Clasificación: AR/333.75137 / M6
Contenido en: Agriculture, Ecosystems and Environment Vol. 85, no. 1-3 (June 2001), p. 25-46 ISSN: 0167-8809
Bibliotecas: Campeche , San Cristóbal
Cerrar
SIBE Campeche
ECO040001672 (Disponible)
Disponibles para prestamo: 1
Cerrar
SIBE San Cristóbal
ECO010005133 (Disponible)
Disponibles para prestamo: 1
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Resumen en: Inglés |
Resumen en inglés

This paper presents some initial modeling results from a large, interdisciplinary research project underway in the southern Yucatán peninsular region. The aims of the project are: to understand, through individual household surveywork, the behavioral and structural dynamics that influence land managers’ decisions to deforest and intensify land use; model these dynamics and link their outcomes directly to satellite imagery; model from the imagery itself; and, determine the robustness of modeling to and from the satellite imagery. Two complementary datasets, one from household survey data on agricultural practices including information on socio-economic factors and the second from satellite imagery linked with aggregate government census data, are used in two econometric modeling approaches. Both models test hypotheses concerning deforestation during different time periods in the recent past in the region. The first uses the satellite data, other spatial environmental variables, and aggregate socio-economic data (e.g., census data) in a discrete-choice (logit) model to estimate the probability that any particular pixel in the landscape will be deforested, as a function of explanatory variables. The second model uses the survey data in a cross-sectional regression (OLS) model to ask questions about the amount of deforestation associated with each individual farmer and to explain these choices as a function of individual socio-demographic, market, environmental, and geographic variables. In both cases, however, the choices of explanatory variables are informed by social science theory as to what are hypothesized to affect the deforestation decision (e.g., in a von Thünen model, accessibility is hypothesized to affect choice; in a Ricardian model, land quality; in a Chayanovian model, consumer–labor ratio).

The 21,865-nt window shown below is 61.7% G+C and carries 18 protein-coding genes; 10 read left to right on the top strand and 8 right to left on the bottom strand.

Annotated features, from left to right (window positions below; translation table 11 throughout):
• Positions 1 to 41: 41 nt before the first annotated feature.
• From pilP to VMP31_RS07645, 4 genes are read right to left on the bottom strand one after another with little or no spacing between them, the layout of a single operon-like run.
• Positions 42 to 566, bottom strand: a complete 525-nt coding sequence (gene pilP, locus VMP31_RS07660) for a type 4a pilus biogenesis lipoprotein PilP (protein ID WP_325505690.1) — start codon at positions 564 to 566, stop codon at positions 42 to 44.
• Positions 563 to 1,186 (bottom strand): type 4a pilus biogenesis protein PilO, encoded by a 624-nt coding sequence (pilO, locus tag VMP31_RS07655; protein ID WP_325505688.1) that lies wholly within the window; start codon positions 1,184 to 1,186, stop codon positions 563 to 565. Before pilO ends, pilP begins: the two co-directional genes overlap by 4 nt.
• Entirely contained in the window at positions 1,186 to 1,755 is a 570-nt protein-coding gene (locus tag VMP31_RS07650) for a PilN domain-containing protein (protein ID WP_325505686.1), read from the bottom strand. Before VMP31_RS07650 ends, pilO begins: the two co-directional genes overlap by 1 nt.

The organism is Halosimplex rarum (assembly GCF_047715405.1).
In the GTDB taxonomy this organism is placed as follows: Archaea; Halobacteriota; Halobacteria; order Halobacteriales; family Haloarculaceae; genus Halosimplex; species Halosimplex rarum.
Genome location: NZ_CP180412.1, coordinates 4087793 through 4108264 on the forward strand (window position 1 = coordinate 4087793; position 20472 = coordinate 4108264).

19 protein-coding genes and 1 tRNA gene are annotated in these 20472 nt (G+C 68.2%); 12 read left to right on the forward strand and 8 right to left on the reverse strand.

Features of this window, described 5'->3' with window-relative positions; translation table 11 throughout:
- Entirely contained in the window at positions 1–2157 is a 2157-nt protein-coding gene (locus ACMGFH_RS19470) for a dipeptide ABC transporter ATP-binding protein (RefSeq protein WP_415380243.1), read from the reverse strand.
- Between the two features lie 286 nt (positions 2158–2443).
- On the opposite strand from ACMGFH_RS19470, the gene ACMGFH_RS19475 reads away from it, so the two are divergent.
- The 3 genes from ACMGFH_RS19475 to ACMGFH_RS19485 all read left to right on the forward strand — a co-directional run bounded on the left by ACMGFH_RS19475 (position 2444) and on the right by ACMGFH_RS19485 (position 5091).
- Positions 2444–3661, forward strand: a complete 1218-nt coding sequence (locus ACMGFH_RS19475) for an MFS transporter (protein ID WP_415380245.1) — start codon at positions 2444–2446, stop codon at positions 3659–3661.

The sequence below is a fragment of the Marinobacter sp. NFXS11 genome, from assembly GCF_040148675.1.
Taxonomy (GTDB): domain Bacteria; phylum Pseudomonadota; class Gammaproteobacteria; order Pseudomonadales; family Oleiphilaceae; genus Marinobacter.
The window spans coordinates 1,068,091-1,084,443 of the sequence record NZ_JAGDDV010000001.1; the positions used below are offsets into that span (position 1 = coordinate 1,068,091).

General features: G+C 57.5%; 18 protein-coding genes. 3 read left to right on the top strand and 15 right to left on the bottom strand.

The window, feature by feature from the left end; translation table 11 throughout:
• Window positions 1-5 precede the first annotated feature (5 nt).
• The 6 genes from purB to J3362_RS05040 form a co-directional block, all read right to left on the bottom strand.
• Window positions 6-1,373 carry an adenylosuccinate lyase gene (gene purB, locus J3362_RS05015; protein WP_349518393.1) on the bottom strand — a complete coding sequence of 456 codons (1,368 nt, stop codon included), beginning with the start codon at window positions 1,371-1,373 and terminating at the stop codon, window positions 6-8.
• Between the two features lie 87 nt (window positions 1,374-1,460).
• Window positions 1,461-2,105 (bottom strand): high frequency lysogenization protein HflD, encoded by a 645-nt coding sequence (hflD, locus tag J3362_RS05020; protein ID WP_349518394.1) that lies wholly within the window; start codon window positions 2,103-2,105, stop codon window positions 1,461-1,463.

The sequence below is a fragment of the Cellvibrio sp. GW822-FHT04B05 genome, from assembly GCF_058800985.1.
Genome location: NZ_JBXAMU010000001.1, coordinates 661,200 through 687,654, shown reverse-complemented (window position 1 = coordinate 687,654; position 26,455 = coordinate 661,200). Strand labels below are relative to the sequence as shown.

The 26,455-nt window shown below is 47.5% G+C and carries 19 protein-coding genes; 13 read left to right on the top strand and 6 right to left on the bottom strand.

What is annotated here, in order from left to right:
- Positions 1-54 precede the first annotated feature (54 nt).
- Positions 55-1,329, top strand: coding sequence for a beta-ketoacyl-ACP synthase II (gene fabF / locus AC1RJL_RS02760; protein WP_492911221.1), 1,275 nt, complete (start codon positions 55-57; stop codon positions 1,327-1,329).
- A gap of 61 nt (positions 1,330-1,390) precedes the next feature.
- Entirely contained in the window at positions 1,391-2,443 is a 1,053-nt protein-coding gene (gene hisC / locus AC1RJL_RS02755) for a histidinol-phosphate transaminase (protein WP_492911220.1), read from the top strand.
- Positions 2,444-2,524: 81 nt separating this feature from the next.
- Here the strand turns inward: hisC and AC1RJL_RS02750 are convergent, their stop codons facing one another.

The models ask different questions using different data, but several broad comparisons seem useful. While most variables are statistically significant in the discrete choice model, none of the location variables are statistically significant in the continuous model. Therefore, while location affects the overall probability of deforestation, it does not appear to explain the total amount of deforestation on a given location by an individual.